But from there the show moves quickly through a number of postcard repro-shots with their anonymous revelations, many quite hilarious, such as : "I sell my late husband's pornography on e-bay" or "I used to pee in snowballs before throwing them at friends" or "My husband and I have never farted in each other's presence and we've been married 30 years!" My two favourites ? "My dad told me the ice cream truck only played music when it ran out of ice cream" and "I tried God, but coffee and therapy work better". Meanwhile the most commonly received secrets at Copper Ridge Road are (1) "I pee in the shower" (!), and (2) "I wish there was someone I could share my secrets with." [Why is it the pee and fart "secrets" get the most audience laughs...?]

Production values exciting : Certainly not a play in any normal sense, the show's excellent visual imagery features actual cards Warren received that are flipped onto the screen with fade-ins, fade-outs, pop-ups, sequentialized slo-mo, overlays, multi-shot anthologies, zoom-ins, Powerpoint-y arrows -- a visual feast of eye-treats and animations excellently arranged by a consortium of artistic techies.

Actors Kahlil Ashanti, Ming Hudson and Nicolle Nattrass provide the dialogue, generally giving voice to the myriad cards and e-mails the project has received. Nattrass's enactment of a mother's aghast acceptance of her daughters' confessed secret -- sexual abuse at the hands of her husband, their father -- was graphic and poignant and utterly gripping, as if it were her own tale. Tears swelled my eyes instantly. 

All three were loose and flexible and played their lines more "with" the crowd than "to", less "script" than "interplay". Kudos to each and all ! Excellent guitar stylings by Mario Vaira connected all the story-snips with Jamie Burns' clever lighting design that flipped nicely from one actor to another.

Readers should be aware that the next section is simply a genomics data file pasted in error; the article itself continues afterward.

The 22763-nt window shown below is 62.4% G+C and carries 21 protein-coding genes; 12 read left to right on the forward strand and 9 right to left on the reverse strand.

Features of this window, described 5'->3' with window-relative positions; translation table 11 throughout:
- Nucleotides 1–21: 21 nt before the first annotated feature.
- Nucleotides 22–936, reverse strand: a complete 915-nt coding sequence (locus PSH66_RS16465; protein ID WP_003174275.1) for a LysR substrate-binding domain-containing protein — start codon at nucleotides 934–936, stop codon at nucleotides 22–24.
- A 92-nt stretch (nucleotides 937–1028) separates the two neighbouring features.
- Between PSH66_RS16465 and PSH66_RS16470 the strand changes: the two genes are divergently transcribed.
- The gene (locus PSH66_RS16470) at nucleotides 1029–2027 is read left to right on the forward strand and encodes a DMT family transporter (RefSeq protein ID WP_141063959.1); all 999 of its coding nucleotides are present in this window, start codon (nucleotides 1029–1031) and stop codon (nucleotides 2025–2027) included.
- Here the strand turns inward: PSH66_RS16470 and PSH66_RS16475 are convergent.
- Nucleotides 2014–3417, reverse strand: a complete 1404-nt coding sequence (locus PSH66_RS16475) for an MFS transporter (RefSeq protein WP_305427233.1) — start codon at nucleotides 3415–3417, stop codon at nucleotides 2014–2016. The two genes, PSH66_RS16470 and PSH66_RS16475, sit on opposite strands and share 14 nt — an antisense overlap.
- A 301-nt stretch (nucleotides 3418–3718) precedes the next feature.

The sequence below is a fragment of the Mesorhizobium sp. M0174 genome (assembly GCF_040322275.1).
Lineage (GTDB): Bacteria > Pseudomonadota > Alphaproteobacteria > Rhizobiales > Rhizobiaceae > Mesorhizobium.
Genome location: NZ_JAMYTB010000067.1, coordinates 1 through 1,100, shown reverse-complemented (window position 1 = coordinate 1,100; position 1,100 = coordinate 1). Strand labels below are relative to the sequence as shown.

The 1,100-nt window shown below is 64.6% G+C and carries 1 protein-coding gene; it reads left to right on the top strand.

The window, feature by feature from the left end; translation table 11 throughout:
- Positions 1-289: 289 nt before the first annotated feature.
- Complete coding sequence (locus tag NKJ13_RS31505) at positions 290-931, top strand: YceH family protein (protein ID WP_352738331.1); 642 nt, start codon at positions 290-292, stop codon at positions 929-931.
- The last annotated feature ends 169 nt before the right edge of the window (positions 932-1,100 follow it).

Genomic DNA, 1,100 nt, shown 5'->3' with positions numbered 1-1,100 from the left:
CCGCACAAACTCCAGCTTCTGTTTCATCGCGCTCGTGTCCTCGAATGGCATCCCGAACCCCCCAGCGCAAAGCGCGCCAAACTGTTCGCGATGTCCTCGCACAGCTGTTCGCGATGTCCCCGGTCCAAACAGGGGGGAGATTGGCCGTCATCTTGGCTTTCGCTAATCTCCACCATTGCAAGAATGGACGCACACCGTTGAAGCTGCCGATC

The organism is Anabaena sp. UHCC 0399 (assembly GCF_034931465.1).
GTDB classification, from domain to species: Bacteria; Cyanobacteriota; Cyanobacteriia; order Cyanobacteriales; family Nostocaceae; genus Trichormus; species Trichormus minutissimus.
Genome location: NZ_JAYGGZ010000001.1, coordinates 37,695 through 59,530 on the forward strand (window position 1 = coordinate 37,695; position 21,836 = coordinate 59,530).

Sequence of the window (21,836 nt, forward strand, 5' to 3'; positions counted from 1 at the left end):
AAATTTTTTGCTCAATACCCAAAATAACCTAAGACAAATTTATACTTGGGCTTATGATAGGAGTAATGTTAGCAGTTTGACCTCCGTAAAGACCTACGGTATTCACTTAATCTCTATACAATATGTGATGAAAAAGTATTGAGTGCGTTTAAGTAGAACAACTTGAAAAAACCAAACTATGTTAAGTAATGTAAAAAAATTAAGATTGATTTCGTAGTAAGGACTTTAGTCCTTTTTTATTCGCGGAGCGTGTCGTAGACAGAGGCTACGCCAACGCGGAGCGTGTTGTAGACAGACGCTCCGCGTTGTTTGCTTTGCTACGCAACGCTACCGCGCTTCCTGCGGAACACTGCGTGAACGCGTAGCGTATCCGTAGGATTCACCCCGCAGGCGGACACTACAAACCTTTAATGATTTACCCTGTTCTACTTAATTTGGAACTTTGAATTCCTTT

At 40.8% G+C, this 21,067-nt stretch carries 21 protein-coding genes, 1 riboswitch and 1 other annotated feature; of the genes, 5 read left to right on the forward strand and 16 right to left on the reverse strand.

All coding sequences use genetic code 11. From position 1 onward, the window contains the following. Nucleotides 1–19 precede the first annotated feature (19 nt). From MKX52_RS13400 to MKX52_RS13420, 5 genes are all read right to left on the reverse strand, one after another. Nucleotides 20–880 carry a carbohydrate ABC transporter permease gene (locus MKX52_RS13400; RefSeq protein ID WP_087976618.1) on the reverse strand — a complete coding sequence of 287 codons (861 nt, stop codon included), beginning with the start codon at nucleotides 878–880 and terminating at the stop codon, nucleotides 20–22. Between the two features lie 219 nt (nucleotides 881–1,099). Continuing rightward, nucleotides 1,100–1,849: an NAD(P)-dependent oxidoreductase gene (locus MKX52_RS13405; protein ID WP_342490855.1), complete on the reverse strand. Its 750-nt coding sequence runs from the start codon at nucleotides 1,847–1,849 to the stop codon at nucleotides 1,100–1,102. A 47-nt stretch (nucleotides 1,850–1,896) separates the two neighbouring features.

While created by Frank Warren, the stage show idea was originally the brainchild of Vancouver's TJ Dawe, Justin Sudds, and Kahlil Ashanti dating back to 2010 that they pitched to Warren and he agreed to eagerly. It was workshop'd previously as part of Vancouver Fringe's Pick Plus Series. First N.A. opening was in April, 2014 at the Booth Theatre in Charlotte, North Carolina. Upcoming presentations of the show and Warren's stand-up presentation are slated for Seattle, Los Angeles, Pittsburgh, Omaha, New York and Wisconsin in the next two months.

Who gonna like : As a man who pines for the return of dial telephones and Western Union**, I confess I struggle with social media. I eschew Facebook & Instagram and only do Twitter to promote the BLR blogsite -- though I am an old school e-mailer from cyber's horse-&-buggy days. 

PostSecret The Show will definitely appeal to college and university students and hip multi-media mongers, no doubt more to them than to folks preferring the typical fictional fare and blocked-out acting of an author's script that is more the norm on Vancouver stages. 

This show pushes the boundaries of tradition in ways that delight and touch and sadden and cheer. As McLuhan famously said, the medium is the message. Go see for yourself what a brave new world we truly do live in.